Titanic's shipyard builds record tidal generator
By Andras Gergely
DUBLIN (Reuters) - Harland & Wolff, the Belfast shipyard that built the Titanic has diversified into renewable energy generation, assembling what Northern Irish authorities say is the world's biggest tidal electricity generation system.
The 1.2 megawatt SeaGen will also be the first to be connected to a local electricity grid and will generate electricity for 1,000 homes by using tides in Strangford Lough, east of Belfast, Energy Minister Nigel Dodds said.
An 80-metre long Norwegian crane barge will transport SeaGen from Harland & Wolff to Strangford Lough, where the energy converter designed by British firm Marine Current Turbines is expected to start commercial operation by early summer.
"Northern Ireland has considerable natural resources, and to date wind farms have been our primary source of renewable energy. It is, however, important to optimize the use of all renewable technologies," Dodds said in a statement.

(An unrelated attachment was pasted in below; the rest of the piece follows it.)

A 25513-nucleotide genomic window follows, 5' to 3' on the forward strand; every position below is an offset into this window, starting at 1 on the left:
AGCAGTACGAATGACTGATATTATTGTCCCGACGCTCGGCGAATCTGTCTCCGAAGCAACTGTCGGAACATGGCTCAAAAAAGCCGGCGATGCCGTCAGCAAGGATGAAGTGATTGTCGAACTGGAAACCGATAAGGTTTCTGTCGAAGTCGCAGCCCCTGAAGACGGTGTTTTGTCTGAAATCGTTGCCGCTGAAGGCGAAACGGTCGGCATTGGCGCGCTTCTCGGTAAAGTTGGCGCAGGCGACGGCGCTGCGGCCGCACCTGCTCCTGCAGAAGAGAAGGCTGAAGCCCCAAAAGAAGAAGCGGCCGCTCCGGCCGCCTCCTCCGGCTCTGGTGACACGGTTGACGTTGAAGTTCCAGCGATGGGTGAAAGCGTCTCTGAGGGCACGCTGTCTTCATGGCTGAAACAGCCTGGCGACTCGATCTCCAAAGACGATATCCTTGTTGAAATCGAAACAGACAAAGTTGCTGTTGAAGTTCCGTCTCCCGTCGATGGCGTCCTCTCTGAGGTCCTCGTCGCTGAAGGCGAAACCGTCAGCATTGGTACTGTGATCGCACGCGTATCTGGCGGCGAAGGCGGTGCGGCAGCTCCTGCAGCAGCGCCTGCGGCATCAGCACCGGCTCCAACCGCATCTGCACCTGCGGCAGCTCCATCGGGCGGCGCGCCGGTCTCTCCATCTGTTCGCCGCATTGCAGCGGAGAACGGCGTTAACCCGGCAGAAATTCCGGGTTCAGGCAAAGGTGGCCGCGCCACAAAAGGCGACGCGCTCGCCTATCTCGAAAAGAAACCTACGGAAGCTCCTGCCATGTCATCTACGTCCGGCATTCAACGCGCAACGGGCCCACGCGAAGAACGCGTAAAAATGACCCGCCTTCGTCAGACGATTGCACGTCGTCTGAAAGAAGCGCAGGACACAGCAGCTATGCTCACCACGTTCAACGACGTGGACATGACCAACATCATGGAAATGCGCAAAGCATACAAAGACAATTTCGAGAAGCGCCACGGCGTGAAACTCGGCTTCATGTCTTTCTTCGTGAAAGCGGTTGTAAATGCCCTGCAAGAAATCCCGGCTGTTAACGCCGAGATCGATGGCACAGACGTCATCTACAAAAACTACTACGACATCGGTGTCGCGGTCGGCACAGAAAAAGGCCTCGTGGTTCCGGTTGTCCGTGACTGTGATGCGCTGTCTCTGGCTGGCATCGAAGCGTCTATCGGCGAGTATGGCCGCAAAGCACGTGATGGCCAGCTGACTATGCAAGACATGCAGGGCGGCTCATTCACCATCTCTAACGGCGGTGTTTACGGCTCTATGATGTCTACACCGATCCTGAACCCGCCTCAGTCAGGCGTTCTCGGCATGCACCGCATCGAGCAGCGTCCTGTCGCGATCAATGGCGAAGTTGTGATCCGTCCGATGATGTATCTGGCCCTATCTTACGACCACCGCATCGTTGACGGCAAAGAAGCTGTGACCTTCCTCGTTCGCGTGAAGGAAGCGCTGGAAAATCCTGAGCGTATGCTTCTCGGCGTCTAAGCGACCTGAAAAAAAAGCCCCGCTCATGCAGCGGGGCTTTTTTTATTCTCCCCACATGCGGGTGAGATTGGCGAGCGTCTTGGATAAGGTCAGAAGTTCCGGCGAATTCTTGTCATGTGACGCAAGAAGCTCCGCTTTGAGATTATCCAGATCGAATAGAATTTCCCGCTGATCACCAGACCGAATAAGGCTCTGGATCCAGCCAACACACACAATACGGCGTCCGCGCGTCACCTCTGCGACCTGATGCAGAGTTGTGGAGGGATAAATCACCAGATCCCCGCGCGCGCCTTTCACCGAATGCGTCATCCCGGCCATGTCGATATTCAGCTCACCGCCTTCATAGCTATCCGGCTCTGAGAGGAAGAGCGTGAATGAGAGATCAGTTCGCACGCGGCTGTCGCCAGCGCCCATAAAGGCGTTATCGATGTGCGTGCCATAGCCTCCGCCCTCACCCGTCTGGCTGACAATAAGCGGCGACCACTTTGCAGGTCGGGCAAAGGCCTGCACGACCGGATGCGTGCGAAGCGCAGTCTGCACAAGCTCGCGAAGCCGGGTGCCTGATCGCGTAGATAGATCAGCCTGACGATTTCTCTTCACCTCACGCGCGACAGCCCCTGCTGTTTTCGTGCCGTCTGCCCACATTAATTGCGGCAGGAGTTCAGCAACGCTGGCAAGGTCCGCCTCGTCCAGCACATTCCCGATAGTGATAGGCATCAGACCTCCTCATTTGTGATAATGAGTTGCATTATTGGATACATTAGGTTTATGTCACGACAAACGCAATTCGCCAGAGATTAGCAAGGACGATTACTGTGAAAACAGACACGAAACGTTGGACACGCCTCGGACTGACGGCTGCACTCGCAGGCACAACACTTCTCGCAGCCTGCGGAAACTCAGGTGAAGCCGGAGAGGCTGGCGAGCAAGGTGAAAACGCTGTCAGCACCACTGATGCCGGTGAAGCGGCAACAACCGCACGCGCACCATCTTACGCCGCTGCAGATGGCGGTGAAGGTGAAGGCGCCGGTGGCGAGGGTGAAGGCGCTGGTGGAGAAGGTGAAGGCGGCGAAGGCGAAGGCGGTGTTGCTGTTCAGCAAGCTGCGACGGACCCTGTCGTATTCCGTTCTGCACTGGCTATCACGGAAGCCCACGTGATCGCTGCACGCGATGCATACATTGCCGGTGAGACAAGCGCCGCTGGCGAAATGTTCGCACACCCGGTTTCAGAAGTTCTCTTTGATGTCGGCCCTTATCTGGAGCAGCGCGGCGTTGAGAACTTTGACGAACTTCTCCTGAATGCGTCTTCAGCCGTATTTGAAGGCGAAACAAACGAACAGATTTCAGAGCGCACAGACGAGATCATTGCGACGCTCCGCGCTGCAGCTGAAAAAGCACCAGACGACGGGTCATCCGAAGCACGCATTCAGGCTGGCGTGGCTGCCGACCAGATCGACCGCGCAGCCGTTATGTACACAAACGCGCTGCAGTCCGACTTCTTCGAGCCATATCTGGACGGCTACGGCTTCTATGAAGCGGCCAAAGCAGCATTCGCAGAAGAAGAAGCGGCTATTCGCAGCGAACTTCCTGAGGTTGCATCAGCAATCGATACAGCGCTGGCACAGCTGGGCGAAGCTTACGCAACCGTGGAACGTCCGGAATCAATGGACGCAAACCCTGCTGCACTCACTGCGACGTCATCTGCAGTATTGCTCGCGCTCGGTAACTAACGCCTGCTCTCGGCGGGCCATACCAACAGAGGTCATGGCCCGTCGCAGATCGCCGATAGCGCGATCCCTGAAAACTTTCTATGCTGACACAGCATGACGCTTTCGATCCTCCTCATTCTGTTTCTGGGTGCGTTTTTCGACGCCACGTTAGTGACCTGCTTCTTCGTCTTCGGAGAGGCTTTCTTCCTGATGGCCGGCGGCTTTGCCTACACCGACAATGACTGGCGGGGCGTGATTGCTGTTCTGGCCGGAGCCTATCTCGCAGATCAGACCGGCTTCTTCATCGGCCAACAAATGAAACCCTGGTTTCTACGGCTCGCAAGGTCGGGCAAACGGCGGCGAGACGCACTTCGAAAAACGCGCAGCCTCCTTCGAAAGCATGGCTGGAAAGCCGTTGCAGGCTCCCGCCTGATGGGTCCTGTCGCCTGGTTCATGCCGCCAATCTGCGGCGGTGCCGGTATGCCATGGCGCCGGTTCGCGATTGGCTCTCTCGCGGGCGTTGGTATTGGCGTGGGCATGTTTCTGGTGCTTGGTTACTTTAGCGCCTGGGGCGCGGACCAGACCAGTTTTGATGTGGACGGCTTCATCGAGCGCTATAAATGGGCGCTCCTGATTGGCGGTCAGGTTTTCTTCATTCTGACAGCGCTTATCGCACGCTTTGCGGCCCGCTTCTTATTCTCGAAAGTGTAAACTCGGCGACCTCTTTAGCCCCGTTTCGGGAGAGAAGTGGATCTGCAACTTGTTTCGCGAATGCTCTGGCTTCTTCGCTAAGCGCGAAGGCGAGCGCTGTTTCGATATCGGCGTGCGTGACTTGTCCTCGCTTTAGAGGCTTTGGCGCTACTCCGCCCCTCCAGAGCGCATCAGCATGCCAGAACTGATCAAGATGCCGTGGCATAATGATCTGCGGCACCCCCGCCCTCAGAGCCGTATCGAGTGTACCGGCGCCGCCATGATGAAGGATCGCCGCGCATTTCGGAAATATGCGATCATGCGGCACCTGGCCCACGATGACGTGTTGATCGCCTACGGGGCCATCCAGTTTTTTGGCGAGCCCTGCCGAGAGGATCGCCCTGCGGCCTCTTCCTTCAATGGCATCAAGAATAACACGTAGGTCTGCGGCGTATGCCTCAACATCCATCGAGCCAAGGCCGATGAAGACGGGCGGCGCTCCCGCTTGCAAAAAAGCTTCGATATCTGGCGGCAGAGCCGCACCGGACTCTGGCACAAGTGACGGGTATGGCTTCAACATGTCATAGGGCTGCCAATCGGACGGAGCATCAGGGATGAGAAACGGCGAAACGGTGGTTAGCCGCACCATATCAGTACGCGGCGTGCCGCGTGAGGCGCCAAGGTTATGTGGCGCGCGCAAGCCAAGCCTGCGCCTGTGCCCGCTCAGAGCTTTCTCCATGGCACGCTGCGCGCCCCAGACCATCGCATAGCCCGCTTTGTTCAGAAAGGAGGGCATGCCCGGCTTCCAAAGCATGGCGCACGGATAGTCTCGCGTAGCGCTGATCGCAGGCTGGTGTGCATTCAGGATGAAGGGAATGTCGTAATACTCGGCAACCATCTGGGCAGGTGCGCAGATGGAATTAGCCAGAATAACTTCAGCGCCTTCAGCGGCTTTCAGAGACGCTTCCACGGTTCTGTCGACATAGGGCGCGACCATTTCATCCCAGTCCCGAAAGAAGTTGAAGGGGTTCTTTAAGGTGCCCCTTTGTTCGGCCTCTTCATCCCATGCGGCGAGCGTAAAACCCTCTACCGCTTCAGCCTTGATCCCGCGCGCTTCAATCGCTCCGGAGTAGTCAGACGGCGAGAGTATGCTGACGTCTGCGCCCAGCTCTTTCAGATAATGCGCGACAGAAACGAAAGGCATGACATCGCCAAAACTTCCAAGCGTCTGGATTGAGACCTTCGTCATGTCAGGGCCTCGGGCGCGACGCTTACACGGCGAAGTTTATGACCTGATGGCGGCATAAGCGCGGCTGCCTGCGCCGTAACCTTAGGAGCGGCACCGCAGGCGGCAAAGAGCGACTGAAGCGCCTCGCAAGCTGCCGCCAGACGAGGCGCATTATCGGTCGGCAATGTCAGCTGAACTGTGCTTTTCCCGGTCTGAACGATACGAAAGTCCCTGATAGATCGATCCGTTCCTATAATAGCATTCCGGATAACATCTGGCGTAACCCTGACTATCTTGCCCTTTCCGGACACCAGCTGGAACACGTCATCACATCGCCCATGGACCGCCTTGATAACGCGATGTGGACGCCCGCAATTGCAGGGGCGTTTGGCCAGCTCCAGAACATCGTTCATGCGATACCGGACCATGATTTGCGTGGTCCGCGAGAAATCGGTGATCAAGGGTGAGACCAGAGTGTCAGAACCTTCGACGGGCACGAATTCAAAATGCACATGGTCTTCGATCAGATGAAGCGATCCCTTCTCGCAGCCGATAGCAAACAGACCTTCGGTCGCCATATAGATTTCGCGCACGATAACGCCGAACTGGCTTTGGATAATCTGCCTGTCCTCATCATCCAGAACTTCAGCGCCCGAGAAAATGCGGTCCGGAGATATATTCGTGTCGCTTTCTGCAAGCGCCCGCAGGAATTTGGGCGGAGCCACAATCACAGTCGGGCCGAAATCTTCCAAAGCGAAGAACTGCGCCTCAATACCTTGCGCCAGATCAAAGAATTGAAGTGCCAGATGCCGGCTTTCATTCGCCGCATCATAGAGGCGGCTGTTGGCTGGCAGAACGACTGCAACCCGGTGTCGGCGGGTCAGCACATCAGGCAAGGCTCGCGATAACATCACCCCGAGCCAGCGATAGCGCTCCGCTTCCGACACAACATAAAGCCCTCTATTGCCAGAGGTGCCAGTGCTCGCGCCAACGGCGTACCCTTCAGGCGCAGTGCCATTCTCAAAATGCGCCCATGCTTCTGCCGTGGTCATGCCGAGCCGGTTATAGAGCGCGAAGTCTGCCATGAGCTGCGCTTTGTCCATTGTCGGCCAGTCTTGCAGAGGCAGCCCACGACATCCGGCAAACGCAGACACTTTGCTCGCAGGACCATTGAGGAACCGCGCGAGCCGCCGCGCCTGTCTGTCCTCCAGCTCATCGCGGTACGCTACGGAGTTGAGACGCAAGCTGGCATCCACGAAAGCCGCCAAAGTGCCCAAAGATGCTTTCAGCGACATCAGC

Waves and changing tides can produce more energy per acre than wind, a more commonly used renewable source. Water is always moving whereas gusts only keep wind turbines producing around 30 percent of their maximum capacity.
Earlier on Thursday, Ireland's state-owned electricity supplier ESB also announced in Dublin an investment of almost 11 billion euros ($17.4 billion) in renewable sources including tidal and wave technology to cut its emissions of carbon dioxide, which contributes to global warming.
Despite becoming a symbol of disaster worldwide, the memory of the ship Titanic is cherished by many in Northern Ireland as an example of its historic industrial importance.
The Titanic, the world's largest ship at the time, was built in 1912 and sank after hitting an iceberg on its maiden voyage from Southampton in England to New York. Almost 1,500 people died because there were not enough lifeboats for all on board.
In Belfast there is even a new 135-acre "Titanic Quarter" under construction to offer thousands of apartments and space for offices, education and hotels in what its builders say is Europe's largest waterfront development.
(Reporting by Andras Gergely; editing by James Jukwey)